Latest Cannabis News: September 1, 2022

Latest Cannabis News: September 1, 2022

Shelby Knight

Stay up to date with the latest legalization and cannabis news with the C.B. Advisors. Every week, we will release a snippet of what’s happening with each state in the cannabis industry. Did you miss last week? No worries – click here for last week’s cannabis news.




Nebraska: Advocates who sought to place a pair of medical marijuana access proposals before voters failed to gather the necessary number of signatures required to place them on the November ballot.

Election officials on Monday reported that petitioners had collected fewer than 77,000 total signatures from registered voters for each of the ballot measures. State law required them to gather at least 86,776 signatures from registered voters.






Arkansas: An Arkansas court battle over whether a recreational cannabis legalization ballot measure will go before voters continues, with an anti-marijuana group filing a motion with the state Supreme Court that calls the initiative “misleading, fraudulent, and illegal” under state law.

Safe and Secure Communities told the state’s high court that the initiative should not be allowed on the ballot because it doesn’t “disclose the elimination of the currently existing THC limitation in the Arkansas Constitution,” the Northwest Arkansas Democrat-Gazette reported.

The move is the latest in a seesawing legal fight between cannabis proponents – including the campaign behind the initiative, Responsible Growth Arkansas – and marijuana groups that don’t want adult-use legalization to pass.

The measure was first rejected by the State Board of Election Commissioners. But after Responsible Growth Arkansas sued, the state Supreme Court issued a preliminary injunction conditionally placing the initiative back on the ballot.





California: The end of California’s legislative session is just around the corner with setting up the framework of interstate cannabis commerce, among the bills that will advance to the office of the governor of California for his signature. There are other bills still pending, such as one that would prohibit localities from banning medical marijuana deliveries and another that would provide job protections for people who use cannabis outside of work.

Recently, lawmakers have given final approval to a number of reforms that are now being sent to Govenor Gavin Newsom, reported Marijuana Moment.

Among these measures are:

SB 1326 by state Sen. Anna Caballero (D)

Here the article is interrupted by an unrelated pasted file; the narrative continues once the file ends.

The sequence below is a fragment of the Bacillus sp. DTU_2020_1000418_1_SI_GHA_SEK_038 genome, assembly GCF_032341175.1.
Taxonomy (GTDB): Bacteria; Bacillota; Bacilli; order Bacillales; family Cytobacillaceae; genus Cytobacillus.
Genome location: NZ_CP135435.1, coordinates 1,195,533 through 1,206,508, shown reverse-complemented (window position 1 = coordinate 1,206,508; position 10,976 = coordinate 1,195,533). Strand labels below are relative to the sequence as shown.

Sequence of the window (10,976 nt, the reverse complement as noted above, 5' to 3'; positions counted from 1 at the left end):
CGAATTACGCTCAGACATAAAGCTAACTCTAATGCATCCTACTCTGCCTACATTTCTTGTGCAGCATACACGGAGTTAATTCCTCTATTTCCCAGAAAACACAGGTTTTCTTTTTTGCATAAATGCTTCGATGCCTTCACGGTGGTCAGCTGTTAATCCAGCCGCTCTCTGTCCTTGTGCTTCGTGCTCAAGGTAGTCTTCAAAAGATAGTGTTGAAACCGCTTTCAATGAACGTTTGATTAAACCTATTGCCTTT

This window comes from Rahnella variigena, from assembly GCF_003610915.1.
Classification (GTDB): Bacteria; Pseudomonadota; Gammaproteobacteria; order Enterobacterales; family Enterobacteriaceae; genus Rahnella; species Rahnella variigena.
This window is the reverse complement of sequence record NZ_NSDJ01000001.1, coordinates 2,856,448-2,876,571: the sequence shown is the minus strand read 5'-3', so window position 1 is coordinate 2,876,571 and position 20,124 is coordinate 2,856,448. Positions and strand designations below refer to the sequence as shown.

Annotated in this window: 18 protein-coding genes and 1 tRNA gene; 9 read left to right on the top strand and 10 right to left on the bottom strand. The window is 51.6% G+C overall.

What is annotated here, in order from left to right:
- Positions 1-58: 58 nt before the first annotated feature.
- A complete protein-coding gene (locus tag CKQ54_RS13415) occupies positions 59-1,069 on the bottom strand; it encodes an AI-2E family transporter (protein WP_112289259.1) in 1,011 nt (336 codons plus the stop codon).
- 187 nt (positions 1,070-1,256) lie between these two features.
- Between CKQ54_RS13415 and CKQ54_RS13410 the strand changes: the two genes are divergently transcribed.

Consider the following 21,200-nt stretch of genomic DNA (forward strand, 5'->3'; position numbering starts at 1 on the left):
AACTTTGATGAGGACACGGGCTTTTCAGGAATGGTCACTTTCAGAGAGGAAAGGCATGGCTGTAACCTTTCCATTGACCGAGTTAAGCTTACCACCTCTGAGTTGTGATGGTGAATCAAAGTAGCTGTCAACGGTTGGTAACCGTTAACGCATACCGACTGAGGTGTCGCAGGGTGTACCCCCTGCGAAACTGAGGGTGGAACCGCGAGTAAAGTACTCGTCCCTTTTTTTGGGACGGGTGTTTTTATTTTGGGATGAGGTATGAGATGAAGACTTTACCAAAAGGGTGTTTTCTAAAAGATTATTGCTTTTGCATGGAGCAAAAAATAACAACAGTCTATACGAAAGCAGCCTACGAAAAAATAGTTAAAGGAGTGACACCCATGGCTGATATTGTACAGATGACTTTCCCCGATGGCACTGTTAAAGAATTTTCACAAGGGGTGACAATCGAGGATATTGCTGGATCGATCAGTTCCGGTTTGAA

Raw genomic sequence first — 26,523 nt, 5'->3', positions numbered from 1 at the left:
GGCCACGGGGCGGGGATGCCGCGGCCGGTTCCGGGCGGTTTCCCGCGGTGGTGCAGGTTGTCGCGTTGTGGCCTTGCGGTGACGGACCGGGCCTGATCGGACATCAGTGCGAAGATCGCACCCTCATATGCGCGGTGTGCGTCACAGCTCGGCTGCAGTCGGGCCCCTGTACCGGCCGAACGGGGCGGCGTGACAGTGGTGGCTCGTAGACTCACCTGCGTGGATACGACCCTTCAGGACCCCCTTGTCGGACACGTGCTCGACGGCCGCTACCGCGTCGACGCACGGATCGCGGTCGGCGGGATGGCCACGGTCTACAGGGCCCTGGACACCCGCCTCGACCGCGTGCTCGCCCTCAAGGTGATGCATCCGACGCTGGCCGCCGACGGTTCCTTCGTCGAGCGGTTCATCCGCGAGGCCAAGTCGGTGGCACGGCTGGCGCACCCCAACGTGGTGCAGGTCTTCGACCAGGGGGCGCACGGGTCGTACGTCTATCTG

AB 1706 by Assemblywoman Mia Bonta (D)

Sen. Caballero’s bill SB 1326 sets the stage for interstate cannabis commerce from California to other legal states, as long as the federal government allows for it through legislation or a Justice Department waiver.



Connecticut: Select social equity applicants for retailer, micro-cultivator and Equity Joint Venture licenses in Connecticut are moving forward in the license application review process.

The retailer and micro-cultivator license applicants were chosen through a Social Equity Lottery, have been approved by a Social Equity Council and have met general assembly requirements to qualify as social equity applicants, according to Connecticut’s Department of Consumer Protection (DCP).



New York: New York state began accepting applications Thursday to open its first legal recreational pot shops, taking a novel approach by reserving the initial roughly 150 retail dispensary licenses for people with past pot convictions or their relatives.

The application process is a key step toward opening one of the country’s most hotly awaited legal cannabis markets, but there’s no exact date yet for sales to begin. Except for California, New York is the most populous among the 19 U.S. states that have legalized possession and use of marijuana for adults.

New York officials have emphasized that they want to make sure the new industry provides opportunity to people who bore the brunt of drug law enforcement, which fell disproportionately on Black and Latino people.



Vermont:  Vermont’s retail cannabis market is moving closer to becoming fully operational later this fall. The industry is expected to pump millions into the local economy, but this week one of the key financial institutions making the marijuana market possible is hitting the brakes.

The Vermont State Employees Credit Union, or VSECU, has been in the cannabis market for years, banking on the medical side of the industry. It’s also one of the major players in the new retail space. But this week the credit union announced it’s no longer taking on new cannabis businesses due to what they call a “sudden spike in cannabis accounts.”


The Cannabis Business Advisors have more than thirty years of combined industry experience, spanning across the U.S. and around the globe. C.B. Advisors offers a comprehensive suite of services, including application and licensing preparation, operational analysis, merger and acquisition support, policy and procedures, exit strategy guidance, and business development planning.

Contact for more information on how to apply for a cannabis business license.




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